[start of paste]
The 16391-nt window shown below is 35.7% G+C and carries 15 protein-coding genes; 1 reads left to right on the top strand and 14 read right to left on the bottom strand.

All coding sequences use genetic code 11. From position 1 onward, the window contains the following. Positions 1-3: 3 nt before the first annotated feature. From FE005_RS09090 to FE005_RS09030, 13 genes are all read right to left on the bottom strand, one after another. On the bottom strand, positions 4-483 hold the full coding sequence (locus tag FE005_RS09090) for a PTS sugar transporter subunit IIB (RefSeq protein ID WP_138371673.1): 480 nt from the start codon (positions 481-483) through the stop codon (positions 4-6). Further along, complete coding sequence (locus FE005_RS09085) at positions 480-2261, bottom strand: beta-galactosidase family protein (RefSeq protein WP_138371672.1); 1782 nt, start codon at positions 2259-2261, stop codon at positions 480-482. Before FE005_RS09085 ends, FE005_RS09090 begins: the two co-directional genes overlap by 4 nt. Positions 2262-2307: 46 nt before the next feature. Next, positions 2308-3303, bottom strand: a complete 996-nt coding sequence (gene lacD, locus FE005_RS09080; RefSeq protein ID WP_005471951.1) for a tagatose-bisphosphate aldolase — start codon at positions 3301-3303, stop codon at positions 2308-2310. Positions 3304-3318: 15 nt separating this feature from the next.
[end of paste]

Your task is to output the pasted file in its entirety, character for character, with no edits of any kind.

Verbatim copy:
The 16391-nt window shown below is 35.7% G+C and carries 15 protein-coding genes; 1 reads left to right on the top strand and 14 read right to left on the bottom strand.

All coding sequences use genetic code 11. From position 1 onward, the window contains the following. Positions 1-3: 3 nt before the first annotated feature. From FE005_RS09090 to FE005_RS09030, 13 genes are all read right to left on the bottom strand, one after another. On the bottom strand, positions 4-483 hold the full coding sequence (locus tag FE005_RS09090) for a PTS sugar transporter subunit IIB (RefSeq protein ID WP_138371673.1): 480 nt from the start codon (positions 481-483) through the stop codon (positions 4-6). Further along, complete coding sequence (locus FE005_RS09085) at positions 480-2261, bottom strand: beta-galactosidase family protein (RefSeq protein WP_138371672.1); 1782 nt, start codon at positions 2259-2261, stop codon at positions 480-482. Before FE005_RS09085 ends, FE005_RS09090 begins: the two co-directional genes overlap by 4 nt. Positions 2262-2307: 46 nt before the next feature. Next, positions 2308-3303, bottom strand: a complete 996-nt coding sequence (gene lacD, locus FE005_RS09080; RefSeq protein ID WP_005471951.1) for a tagatose-bisphosphate aldolase — start codon at positions 3301-3303, stop codon at positions 2308-2310. Positions 3304-3318: 15 nt separating this feature from the next.